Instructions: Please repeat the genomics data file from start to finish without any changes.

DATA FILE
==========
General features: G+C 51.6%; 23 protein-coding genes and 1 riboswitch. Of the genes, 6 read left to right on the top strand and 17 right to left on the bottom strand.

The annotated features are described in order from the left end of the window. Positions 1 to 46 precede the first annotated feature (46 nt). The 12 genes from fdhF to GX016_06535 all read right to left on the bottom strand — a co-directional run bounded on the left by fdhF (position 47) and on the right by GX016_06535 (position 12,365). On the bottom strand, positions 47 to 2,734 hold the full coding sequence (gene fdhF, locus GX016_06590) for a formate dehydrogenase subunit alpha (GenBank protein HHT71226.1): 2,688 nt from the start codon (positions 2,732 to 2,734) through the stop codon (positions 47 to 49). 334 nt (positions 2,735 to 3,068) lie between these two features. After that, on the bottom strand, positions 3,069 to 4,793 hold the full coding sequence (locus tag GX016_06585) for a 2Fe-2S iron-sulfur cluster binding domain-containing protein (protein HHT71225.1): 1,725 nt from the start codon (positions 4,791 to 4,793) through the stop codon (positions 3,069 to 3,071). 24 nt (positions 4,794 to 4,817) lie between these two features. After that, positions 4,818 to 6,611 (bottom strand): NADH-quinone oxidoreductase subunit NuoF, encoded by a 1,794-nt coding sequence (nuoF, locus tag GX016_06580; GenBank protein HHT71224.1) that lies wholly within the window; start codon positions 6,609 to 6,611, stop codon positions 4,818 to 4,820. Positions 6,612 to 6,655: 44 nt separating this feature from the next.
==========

General features: G+C 51.6%; 23 protein-coding genes and 1 riboswitch. Of the genes, 6 read left to right on the top strand and 17 right to left on the bottom strand.

The annotated features are described in order from the left end of the window. Positions 1 to 46 precede the first annotated feature (46 nt). The 12 genes from fdhF to GX016_06535 all read right to left on the bottom strand — a co-directional run bounded on the left by fdhF (position 47) and on the right by GX016_06535 (position 12,365). On the bottom strand, positions 47 to 2,734 hold the full coding sequence (gene fdhF, locus GX016_06590) for a formate dehydrogenase subunit alpha (GenBank protein HHT71226.1): 2,688 nt from the start codon (positions 2,732 to 2,734) through the stop codon (positions 47 to 49). 334 nt (positions 2,735 to 3,068) lie between these two features. After that, on the bottom strand, positions 3,069 to 4,793 hold the full coding sequence (locus tag GX016_06585) for a 2Fe-2S iron-sulfur cluster binding domain-containing protein (protein HHT71225.1): 1,725 nt from the start codon (positions 4,791 to 4,793) through the stop codon (positions 3,069 to 3,071). 24 nt (positions 4,794 to 4,817) lie between these two features. After that, positions 4,818 to 6,611 (bottom strand): NADH-quinone oxidoreductase subunit NuoF, encoded by a 1,794-nt coding sequence (nuoF, locus tag GX016_06580; GenBank protein HHT71224.1) that lies wholly within the window; start codon positions 6,609 to 6,611, stop codon positions 4,818 to 4,820. Positions 6,612 to 6,655: 44 nt separating this feature from the next.